The basic needs --medical attention, adequate clothing, shelter -- of indentured servants and slaves in some households in the 1800s were met better than the low-income workers of today's service sector. Thoreau once said, "It's not enough to be good--be good for something!" How about the common man, for starters? Contrary to what the news media is telling you, life has not gotten any easier during the boom for the working poor and the middle class, and Bush's budget will make life even harder.

Building the New Democratic Politics from out of the Old: Using Government to Protect the Average American

By Cheryl Seal

The folks at the Labor and Census Bureaus frame their data in a sneaky format that makes the average income look healthier and racial patterns more equitably distributed than they really are. Income is typically presented as a "median" value (few people know the difference between mean, median, and mode--and it can be immense). Instead of income per worker, we are more likely to be shown "household income," in which every man, woman, child, dog and cat may contribute some earnings. But the fact is, the "average American"--the common man for whom we Democrats allegedly stand--is not doing that well. Over 35% of all workers between ages 16 and 65 now make between $5.25 per hour (min. wage) and $9.50 per hour. It is estimated that less than half have any kind of benefits, most have no job security (ask any worker in the service sector what the phrase "at will employee" means), and a high percentage work two or more part-time jobs because they need to in order to make ends meet.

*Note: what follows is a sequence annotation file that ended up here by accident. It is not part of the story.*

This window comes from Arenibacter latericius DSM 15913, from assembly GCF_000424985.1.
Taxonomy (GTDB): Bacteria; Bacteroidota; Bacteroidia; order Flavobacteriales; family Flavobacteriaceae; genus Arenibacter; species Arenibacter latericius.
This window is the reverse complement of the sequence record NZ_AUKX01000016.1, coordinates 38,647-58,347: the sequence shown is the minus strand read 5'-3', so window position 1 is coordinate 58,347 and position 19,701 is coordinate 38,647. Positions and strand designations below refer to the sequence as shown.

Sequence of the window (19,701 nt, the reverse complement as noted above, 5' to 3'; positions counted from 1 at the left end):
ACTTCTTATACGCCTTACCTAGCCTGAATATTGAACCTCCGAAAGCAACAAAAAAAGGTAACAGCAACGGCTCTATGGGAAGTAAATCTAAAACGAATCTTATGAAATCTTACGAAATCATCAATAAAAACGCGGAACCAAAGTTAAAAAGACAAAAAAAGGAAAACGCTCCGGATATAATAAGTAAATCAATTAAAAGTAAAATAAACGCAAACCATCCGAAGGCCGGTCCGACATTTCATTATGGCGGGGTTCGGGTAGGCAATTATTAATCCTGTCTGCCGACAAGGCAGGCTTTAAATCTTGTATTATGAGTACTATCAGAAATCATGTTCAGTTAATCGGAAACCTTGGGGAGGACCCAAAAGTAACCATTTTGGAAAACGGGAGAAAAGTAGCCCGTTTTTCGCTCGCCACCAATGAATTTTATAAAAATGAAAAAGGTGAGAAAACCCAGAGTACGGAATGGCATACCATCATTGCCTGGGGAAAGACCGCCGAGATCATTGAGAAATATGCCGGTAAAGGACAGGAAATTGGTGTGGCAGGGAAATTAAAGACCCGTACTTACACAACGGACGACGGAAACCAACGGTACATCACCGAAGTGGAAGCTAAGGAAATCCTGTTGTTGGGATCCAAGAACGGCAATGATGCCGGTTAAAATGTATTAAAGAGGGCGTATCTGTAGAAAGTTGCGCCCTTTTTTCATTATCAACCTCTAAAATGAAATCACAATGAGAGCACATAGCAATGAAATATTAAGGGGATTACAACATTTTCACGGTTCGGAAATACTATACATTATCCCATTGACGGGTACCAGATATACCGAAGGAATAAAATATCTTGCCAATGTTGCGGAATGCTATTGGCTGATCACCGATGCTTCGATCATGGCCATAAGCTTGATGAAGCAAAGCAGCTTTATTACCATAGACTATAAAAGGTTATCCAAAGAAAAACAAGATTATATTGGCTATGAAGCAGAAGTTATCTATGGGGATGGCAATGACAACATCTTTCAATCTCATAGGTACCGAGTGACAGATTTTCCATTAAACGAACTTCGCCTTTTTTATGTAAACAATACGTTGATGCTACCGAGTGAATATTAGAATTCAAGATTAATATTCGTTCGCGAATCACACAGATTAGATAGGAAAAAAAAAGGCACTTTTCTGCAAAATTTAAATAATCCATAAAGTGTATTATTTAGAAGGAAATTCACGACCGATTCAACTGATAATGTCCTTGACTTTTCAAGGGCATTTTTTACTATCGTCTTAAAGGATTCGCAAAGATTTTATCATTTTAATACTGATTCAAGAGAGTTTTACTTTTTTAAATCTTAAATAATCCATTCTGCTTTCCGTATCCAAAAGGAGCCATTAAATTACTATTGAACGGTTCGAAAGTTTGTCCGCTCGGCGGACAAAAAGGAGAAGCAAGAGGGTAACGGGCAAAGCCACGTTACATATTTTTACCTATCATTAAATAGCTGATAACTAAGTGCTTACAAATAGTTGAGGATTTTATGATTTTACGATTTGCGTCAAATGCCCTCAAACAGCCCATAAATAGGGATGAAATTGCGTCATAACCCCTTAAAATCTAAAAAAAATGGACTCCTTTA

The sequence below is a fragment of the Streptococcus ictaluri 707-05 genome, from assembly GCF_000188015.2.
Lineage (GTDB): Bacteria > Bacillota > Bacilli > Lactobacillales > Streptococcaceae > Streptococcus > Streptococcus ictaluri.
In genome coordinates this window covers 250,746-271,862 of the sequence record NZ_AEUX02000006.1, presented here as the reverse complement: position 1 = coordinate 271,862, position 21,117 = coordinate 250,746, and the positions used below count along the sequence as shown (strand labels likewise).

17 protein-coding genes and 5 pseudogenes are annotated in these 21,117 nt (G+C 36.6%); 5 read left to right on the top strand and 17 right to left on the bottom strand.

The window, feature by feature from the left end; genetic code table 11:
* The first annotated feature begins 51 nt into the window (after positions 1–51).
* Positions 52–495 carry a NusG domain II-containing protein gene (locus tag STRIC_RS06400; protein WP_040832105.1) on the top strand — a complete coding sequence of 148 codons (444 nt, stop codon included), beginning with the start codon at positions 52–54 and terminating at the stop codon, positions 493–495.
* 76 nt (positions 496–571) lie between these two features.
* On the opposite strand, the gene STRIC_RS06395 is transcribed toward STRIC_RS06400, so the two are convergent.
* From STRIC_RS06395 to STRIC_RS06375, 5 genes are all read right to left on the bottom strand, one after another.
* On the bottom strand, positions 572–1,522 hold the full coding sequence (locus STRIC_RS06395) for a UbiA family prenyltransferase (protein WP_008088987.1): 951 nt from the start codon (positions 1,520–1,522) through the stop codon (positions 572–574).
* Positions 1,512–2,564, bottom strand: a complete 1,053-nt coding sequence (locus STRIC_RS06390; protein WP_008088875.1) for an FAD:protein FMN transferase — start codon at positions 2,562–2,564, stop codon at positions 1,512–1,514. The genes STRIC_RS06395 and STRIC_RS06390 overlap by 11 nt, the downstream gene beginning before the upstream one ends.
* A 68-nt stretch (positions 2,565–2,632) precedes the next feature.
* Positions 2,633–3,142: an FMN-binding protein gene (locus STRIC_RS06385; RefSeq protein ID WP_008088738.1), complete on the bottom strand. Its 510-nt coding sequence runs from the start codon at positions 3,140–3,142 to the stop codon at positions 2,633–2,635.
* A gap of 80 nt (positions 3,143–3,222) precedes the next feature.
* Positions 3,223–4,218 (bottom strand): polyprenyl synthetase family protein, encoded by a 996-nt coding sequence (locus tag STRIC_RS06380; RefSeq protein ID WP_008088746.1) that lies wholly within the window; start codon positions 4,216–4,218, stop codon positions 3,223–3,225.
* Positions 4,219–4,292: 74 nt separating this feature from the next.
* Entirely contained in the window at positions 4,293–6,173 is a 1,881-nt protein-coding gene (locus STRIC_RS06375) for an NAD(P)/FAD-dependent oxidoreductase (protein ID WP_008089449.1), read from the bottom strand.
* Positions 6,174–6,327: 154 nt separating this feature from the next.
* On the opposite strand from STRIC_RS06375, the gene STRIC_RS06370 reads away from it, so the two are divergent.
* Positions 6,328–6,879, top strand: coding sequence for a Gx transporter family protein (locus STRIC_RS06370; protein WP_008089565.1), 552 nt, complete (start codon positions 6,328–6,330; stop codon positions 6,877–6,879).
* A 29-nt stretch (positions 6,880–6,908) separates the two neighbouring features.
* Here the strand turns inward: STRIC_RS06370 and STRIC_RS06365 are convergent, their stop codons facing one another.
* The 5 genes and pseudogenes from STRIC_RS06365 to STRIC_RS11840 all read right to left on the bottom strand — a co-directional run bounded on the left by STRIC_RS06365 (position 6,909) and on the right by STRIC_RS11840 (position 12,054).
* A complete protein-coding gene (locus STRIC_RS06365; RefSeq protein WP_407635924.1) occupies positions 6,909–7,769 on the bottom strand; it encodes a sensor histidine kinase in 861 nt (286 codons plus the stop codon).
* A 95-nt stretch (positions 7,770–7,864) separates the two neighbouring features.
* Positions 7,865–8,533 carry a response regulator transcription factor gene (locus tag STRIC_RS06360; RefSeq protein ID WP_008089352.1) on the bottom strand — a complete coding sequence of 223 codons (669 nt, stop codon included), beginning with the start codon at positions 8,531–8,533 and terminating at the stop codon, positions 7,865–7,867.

Yet it is the poorly paid, neglected workers in the service sector upon whom the American corporate empire stands.. Walmart, K-Mart, Home Depot, McDonald's, every supermarket chain, every retail store in every mall across America--are all built upon the backs of underpaid clerks, counter helpers, stockers, cashiers, short-order cooks, receptionists, and waitresses/waiters averaging about $7.00 per hour. These workers have no voice--any worker at Walmart even caught talking to a union rep can be summarily fired (ask any clerk at any store!), any cashier at a typical supermarket chain who refuses to push carts around in the cold or clean toilets because they weren't hired to do those jobs can be fired. Any kid working at an all-night convenience store who refuses late night shifts out of self-preservation, can also be shown the door. In addition to being under paid, these employees, a high percentage of whom are our youngest and oldest workers (students, just-out-of schoolers, and retirees trying to make a little extra money), they are also often most at risk: The homicide rate for all-night convenience store clerks, for example, rivals that of big-city cab drivers.

Legislative protections of these workers is abysmally inadequate or nonexistent. Routine employer practices include assigning irregular and unpredictable shifts (i.e., 4:00 to 11:00 PM one day and 8:00 AM to 4:00 PM the next, in a chaotic pattern--just try finding child care or a second job on that schedule!), compulsory unexpected overtime (workers in the food service sector are especially vulnerable to this practice if there's a last minute rush), being sent home without pay because business is slow (though the worker may have depended on that extra two or three hours pay), being hired to do one job and ending up doing the work of two or three, being charged from an already tiny paycheck for accidental breakage, or for being "stiffed" by a customer (wait staff know this one all too well!), being assigned 28-34 hours regularly so the employer does not have to pay benefits, two-week pay schemes in which workers can be assigned to work 50 hours one week during a busy time, then cut back to 30 the next so no overtime is paid out, no sick time, and so forth ad nauseum. Is it any wonder that the greatest amount of shoplifting that occurs is done not by customers but by store employees with zero respect for their employers?